Edited By: Shankhyaneel Sarkar
Last Updated: January 24, 2023, 11:11 IST
New Delhi/San Francisco, California, United States
The Internet Archive, which is a US-based non-profit library, removed the first part of the BBC documentary The Modi Question, according to a report by the Hindu.
The Union government has asked Twitter, YouTube and other social media sites to take down the documentary and senior government officials have termed the documentary as an ‘anti-India garbage’.
The Internet Archive previously contained several uploads of the BBC’s The Modi Question but the Hindu in its report found that the message on those upload pages read: “This item is no longer available.”
The non-profit organisation which is a library of millions of free books, movies, software, music, websites and other items also did not respond to queries or make any announcements related to the documentary which was taken down.
Earlier, the Union ministry of information and broadcasting ordered video-sharing site YouTube and social media site Twitter to take down uploads, clips and links to the documentary.
The documentary has fuelled criticism and debate in India with many accusing the documentary makers of spreading falsehoods and also looking at Indian issues from a colonial perspective.
The Indian government has also highlighted that it finds it concerning that a state broadcaster aired such a documentary.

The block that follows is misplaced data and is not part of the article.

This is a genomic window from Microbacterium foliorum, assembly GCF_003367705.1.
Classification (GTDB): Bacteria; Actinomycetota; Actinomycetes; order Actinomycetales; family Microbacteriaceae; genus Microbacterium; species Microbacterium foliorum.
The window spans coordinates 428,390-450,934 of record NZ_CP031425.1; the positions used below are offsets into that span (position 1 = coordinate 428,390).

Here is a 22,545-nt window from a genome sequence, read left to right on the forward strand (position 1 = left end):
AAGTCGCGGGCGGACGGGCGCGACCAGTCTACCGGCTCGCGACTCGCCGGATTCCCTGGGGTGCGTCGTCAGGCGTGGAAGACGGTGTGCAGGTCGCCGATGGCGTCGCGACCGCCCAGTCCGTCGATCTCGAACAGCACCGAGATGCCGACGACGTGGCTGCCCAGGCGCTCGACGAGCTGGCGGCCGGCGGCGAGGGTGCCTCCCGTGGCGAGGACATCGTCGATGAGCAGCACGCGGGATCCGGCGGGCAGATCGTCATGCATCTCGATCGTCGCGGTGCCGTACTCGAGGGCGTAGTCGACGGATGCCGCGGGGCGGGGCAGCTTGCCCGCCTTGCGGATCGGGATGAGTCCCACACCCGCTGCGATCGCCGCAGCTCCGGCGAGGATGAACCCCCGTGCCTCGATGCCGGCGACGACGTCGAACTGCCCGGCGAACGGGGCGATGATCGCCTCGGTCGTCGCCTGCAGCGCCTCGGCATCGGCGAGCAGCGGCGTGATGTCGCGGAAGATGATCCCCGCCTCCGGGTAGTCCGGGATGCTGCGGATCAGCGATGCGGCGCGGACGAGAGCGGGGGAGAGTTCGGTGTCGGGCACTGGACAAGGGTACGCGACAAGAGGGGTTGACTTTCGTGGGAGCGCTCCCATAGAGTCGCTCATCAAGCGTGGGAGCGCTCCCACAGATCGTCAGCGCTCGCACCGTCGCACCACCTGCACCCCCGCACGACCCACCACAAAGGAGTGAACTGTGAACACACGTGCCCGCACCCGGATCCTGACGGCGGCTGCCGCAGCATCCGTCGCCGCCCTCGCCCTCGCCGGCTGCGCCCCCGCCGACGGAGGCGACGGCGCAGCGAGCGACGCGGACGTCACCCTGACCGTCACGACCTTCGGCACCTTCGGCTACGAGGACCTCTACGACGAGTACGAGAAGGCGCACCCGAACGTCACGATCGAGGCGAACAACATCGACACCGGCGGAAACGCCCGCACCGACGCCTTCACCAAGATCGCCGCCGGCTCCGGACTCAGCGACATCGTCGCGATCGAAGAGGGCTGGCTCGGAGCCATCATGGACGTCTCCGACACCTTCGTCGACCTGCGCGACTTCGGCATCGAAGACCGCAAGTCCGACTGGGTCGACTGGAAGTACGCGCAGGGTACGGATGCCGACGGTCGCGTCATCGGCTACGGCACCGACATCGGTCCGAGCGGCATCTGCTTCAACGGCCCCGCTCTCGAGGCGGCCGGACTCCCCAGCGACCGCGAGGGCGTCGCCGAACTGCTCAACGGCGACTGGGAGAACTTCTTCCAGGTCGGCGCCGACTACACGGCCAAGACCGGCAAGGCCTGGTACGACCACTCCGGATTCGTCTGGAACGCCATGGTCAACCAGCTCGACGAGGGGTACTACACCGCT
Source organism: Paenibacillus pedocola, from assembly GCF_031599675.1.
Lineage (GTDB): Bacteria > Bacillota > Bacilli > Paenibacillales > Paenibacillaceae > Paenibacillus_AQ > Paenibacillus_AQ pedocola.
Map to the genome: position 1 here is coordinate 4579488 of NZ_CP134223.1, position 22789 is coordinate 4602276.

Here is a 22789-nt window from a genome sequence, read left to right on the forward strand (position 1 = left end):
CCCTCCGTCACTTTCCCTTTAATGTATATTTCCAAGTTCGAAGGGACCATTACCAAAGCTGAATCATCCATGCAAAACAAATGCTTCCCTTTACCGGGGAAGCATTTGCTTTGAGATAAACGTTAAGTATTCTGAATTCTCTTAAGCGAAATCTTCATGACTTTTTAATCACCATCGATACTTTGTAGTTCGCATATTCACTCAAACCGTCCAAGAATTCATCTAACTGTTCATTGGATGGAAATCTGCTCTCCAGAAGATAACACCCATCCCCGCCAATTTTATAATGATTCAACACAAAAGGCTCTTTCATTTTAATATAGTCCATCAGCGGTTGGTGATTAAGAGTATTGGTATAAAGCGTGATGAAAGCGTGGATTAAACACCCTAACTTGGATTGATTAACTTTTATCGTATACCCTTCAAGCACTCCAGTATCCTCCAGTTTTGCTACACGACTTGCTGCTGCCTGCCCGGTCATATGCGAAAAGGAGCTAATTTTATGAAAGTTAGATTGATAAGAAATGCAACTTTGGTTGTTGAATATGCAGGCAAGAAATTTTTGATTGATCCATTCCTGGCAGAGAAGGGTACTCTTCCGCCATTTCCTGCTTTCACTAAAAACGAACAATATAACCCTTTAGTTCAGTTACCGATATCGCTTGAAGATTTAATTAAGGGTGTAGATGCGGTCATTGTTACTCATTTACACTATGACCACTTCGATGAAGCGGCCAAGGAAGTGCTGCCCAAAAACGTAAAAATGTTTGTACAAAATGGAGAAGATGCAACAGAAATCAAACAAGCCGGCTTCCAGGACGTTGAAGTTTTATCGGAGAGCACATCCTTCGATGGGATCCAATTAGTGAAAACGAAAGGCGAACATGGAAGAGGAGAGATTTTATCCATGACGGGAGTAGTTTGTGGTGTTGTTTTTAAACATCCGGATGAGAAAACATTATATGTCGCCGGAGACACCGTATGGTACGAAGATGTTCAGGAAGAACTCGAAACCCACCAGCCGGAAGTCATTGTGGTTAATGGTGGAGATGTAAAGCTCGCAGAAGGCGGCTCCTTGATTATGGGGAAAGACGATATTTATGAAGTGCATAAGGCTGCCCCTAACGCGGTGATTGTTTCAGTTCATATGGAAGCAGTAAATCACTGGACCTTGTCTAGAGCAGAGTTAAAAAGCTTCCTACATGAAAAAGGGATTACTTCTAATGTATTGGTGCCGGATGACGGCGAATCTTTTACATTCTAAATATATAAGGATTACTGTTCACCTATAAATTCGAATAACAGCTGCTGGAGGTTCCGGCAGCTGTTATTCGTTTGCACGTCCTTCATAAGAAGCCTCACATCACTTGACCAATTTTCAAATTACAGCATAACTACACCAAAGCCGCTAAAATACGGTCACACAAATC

However, it remains unclear at whose behest did the Internet Archive take down the uploads of the documentary. Earlier, the BBC clamped down on viral uploads of the documentary on YouTube citing copyright infringements.
The BBC has not aired the documentary in India and it has also not aired it on its own iPlayer streaming service (only available in the UK). The documentary cites a UK government committee and criticises PM Modi’s role during the 2002 Gujarat riots violence when he was the chief minister of the state.
The non-profit was earlier blocked in India, the report by the Hindu said. In 2017, the makers of Shah Rukh Khan-starrer Jab Harry Met Sejal included the site in its petition citing that file sharing sites like this could hamper the film’s distribution and publicity as it would allow downloads of illegal copies.
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